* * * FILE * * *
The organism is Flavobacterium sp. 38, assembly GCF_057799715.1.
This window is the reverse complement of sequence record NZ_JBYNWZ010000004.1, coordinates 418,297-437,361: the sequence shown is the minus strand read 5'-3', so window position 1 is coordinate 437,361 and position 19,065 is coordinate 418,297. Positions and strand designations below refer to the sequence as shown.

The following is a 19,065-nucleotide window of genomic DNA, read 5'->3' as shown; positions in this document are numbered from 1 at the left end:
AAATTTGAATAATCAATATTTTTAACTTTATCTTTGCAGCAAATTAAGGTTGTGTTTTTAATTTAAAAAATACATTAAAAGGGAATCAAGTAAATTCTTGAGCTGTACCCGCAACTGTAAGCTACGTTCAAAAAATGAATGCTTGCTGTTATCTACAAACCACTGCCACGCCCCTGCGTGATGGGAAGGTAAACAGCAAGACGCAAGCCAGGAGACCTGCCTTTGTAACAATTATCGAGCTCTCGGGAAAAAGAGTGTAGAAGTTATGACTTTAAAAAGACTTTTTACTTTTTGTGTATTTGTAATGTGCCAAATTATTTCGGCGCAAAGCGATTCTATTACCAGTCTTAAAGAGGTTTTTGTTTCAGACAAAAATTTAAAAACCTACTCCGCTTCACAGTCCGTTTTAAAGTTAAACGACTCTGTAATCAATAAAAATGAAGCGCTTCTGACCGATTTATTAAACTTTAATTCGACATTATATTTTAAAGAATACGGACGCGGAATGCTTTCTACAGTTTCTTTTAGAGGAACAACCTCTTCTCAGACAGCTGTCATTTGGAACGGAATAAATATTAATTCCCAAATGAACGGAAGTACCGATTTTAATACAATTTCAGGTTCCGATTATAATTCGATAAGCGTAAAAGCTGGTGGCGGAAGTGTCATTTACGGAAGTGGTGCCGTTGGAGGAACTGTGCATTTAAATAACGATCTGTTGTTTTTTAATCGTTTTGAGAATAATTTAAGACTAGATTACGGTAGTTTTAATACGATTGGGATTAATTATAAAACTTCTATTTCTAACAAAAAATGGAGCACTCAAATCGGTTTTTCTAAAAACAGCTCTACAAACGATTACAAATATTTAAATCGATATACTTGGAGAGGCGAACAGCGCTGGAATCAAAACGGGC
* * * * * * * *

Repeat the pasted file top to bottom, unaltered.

The organism is Flavobacterium sp. 38, assembly GCF_057799715.1.
This window is the reverse complement of sequence record NZ_JBYNWZ010000004.1, coordinates 418,297-437,361: the sequence shown is the minus strand read 5'-3', so window position 1 is coordinate 437,361 and position 19,065 is coordinate 418,297. Positions and strand designations below refer to the sequence as shown.

The following is a 19,065-nucleotide window of genomic DNA, read 5'->3' as shown; positions in this document are numbered from 1 at the left end:
AAATTTGAATAATCAATATTTTTAACTTTATCTTTGCAGCAAATTAAGGTTGTGTTTTTAATTTAAAAAATACATTAAAAGGGAATCAAGTAAATTCTTGAGCTGTACCCGCAACTGTAAGCTACGTTCAAAAAATGAATGCTTGCTGTTATCTACAAACCACTGCCACGCCCCTGCGTGATGGGAAGGTAAACAGCAAGACGCAAGCCAGGAGACCTGCCTTTGTAACAATTATCGAGCTCTCGGGAAAAAGAGTGTAGAAGTTATGACTTTAAAAAGACTTTTTACTTTTTGTGTATTTGTAATGTGCCAAATTATTTCGGCGCAAAGCGATTCTATTACCAGTCTTAAAGAGGTTTTTGTTTCAGACAAAAATTTAAAAACCTACTCCGCTTCACAGTCCGTTTTAAAGTTAAACGACTCTGTAATCAATAAAAATGAAGCGCTTCTGACCGATTTATTAAACTTTAATTCGACATTATATTTTAAAGAATACGGACGCGGAATGCTTTCTACAGTTTCTTTTAGAGGAACAACCTCTTCTCAGACAGCTGTCATTTGGAACGGAATAAATATTAATTCCCAAATGAACGGAAGTACCGATTTTAATACAATTTCAGGTTCCGATTATAATTCGATAAGCGTAAAAGCTGGTGGCGGAAGTGTCATTTACGGAAGTGGTGCCGTTGGAGGAACTGTGCATTTAAATAACGATCTGTTGTTTTTTAATCGTTTTGAGAATAATTTAAGACTAGATTACGGTAGTTTTAATACGATTGGGATTAATTATAAAACTTCTATTTCTAACAAAAAATGGAGCACTCAAATCGGTTTTTCTAAAAACAGCTCTACAAACGATTACAAATATTTAAATCGATATACTTGGAGAGGCGAACAGCGCTGGAATCAAAACGGGC